Microsoft's threat intelligence division on Wednesday assessed that a subgroup of the Iranian threat actor tracked as Phosphorus is conducting ransomware attacks as a "form of moonlighting" for personal gain.
The tech giant, which is monitoring the activity cluster under the moniker DEV-0270 (aka Nemesis Kitten), said it's operated by a company that functions under the public aliases Secnerd and Lifeweb, citing infrastructure overlaps between the group and the two organizations.
"DEV-0270 leverages exploits for high-severity vulnerabilities to gain access to devices and is known for the early adoption of newly disclosed vulnerabilities," Microsoft said.
Ever wondered why social engineering is so effective? Dive deep into the psychology of cyber attackers in our upcoming webinar.Join Now
"DEV-0270 also extensively uses living-off-the-land binaries (LOLBINs) throughout the attack chain for discovery and credential access. This extends to its abuse of the built-in BitLocker tool to encrypt files on compromised devices."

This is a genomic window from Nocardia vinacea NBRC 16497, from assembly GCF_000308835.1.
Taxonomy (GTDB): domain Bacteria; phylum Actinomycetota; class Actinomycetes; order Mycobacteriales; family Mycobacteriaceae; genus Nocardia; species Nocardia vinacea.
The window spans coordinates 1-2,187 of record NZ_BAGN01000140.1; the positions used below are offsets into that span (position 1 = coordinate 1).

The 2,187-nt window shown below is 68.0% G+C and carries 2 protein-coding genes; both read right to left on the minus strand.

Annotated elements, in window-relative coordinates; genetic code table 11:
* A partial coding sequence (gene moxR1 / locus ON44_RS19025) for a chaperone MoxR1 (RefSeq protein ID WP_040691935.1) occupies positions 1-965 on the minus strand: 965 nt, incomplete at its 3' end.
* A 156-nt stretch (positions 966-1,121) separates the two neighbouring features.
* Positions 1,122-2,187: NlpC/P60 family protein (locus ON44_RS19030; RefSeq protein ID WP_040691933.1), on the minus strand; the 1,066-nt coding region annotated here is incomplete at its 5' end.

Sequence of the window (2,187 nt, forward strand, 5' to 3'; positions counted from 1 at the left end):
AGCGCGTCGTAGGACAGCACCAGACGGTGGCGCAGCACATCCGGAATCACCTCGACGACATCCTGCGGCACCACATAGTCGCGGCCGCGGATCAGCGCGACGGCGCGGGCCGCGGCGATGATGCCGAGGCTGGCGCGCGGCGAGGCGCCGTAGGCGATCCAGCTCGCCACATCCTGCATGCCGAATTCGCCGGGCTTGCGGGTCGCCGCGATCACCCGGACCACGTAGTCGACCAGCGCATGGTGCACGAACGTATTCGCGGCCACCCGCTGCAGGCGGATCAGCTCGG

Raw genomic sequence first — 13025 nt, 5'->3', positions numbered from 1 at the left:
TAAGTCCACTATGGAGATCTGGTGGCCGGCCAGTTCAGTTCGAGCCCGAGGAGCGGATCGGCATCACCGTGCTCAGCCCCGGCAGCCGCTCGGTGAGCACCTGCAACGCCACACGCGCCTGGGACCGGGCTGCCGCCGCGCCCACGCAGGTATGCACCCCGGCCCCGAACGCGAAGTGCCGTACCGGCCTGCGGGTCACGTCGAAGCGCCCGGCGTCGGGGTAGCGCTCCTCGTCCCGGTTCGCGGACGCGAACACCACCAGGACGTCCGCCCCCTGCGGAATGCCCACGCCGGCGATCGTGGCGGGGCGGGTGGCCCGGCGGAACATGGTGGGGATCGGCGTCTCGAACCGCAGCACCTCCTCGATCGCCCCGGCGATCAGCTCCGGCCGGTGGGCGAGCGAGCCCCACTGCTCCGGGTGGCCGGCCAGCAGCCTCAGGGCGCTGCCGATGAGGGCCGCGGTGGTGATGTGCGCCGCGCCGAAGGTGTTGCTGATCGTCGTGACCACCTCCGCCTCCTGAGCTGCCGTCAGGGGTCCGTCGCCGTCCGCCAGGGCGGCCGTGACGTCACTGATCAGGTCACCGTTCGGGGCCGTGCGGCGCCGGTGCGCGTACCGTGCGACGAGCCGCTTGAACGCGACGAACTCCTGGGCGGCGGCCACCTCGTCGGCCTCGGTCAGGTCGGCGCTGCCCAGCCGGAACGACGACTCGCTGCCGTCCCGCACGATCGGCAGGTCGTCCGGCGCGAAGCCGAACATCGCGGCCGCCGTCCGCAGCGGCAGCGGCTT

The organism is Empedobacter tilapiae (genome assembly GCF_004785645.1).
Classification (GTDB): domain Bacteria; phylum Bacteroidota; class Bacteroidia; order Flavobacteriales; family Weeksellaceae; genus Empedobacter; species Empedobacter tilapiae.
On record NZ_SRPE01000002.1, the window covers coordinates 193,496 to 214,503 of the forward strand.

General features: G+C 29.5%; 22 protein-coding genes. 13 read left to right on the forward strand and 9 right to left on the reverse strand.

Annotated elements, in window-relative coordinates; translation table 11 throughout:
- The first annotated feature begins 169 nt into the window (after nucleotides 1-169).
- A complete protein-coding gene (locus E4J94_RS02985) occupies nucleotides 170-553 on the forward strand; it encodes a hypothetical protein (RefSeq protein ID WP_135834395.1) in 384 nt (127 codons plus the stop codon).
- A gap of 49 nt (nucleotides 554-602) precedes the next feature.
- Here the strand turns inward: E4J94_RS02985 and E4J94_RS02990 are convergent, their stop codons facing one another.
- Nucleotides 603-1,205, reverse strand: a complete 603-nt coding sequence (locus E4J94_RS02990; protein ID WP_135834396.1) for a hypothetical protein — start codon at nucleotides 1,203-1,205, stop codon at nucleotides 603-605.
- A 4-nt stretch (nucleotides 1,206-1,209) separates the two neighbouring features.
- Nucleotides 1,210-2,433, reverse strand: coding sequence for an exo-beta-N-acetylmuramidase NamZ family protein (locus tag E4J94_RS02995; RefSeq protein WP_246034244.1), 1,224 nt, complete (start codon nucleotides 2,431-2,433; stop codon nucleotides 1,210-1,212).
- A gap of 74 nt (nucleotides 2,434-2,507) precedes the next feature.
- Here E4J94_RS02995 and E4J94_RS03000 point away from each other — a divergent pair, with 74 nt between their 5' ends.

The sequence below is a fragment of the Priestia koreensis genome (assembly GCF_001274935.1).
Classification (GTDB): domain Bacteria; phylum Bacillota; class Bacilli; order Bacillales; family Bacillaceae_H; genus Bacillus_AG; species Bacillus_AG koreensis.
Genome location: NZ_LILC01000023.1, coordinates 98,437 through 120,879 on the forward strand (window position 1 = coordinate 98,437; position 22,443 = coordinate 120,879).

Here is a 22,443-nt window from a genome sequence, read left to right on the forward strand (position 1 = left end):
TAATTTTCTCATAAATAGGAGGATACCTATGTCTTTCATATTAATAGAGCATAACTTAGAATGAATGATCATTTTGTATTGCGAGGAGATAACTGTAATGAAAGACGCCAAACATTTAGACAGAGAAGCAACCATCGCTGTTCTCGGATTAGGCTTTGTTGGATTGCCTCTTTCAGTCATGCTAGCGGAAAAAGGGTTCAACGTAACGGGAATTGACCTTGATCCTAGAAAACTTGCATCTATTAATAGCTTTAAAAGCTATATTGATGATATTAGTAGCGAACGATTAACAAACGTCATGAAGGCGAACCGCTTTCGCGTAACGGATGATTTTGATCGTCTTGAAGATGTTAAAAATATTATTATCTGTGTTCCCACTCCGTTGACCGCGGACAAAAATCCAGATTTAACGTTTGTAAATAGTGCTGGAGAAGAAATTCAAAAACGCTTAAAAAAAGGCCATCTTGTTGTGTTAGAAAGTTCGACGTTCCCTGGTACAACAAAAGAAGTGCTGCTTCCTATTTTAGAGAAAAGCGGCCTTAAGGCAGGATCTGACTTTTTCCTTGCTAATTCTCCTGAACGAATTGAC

The use of BitLocker and DiskCryptor by Iranian actors for opportunistic ransomware attacks came to light earlier this May, when Secureworks disclosed a set of intrusions mounted by a threat group it tracks under the name Cobalt Mirage with ties to Phosphorus (aka Cobalt Illusion) and TunnelVision.
DEV-0270 is known to scan the internet to find servers and devices susceptible to flaws in Microsoft Exchange Server, Fortinet FortiGate SSL-VPN, and Apache Log4j for obtaining initial access, followed by network reconnaissance and credential theft activities.
Access to the compromised network is achieved by establishing persistence via a scheduled task. DEV-0270 then escalates privileges to the system level, allowing it to conduct post-exploitation actions such as disabling Microsoft Defender Antivirus to evade detection, lateral movement, and file encryption.
"The threat group commonly uses native WMI, net, CMD, and PowerShell commands and registry configurations to maintain stealth and operational security," Microsoft said. "They also install and masquerade their custom binaries as legitimate processes to hide their presence."
In some of the successful infections, the group has been seen dropping a ransom note roughly two days after the initial compromise, and demanding $8,000 for the decryption keys. In one instance where the victim entity refused to pay, the actor opted to post the stolen data for sale.
Users are recommended to prioritize patching of internet-facing Exchange servers to mitigate risk, restrict network appliances like Fortinet SSL-VPN devices from making arbitrary connections to the internet, enforce strong passwords, and maintain regular data backups.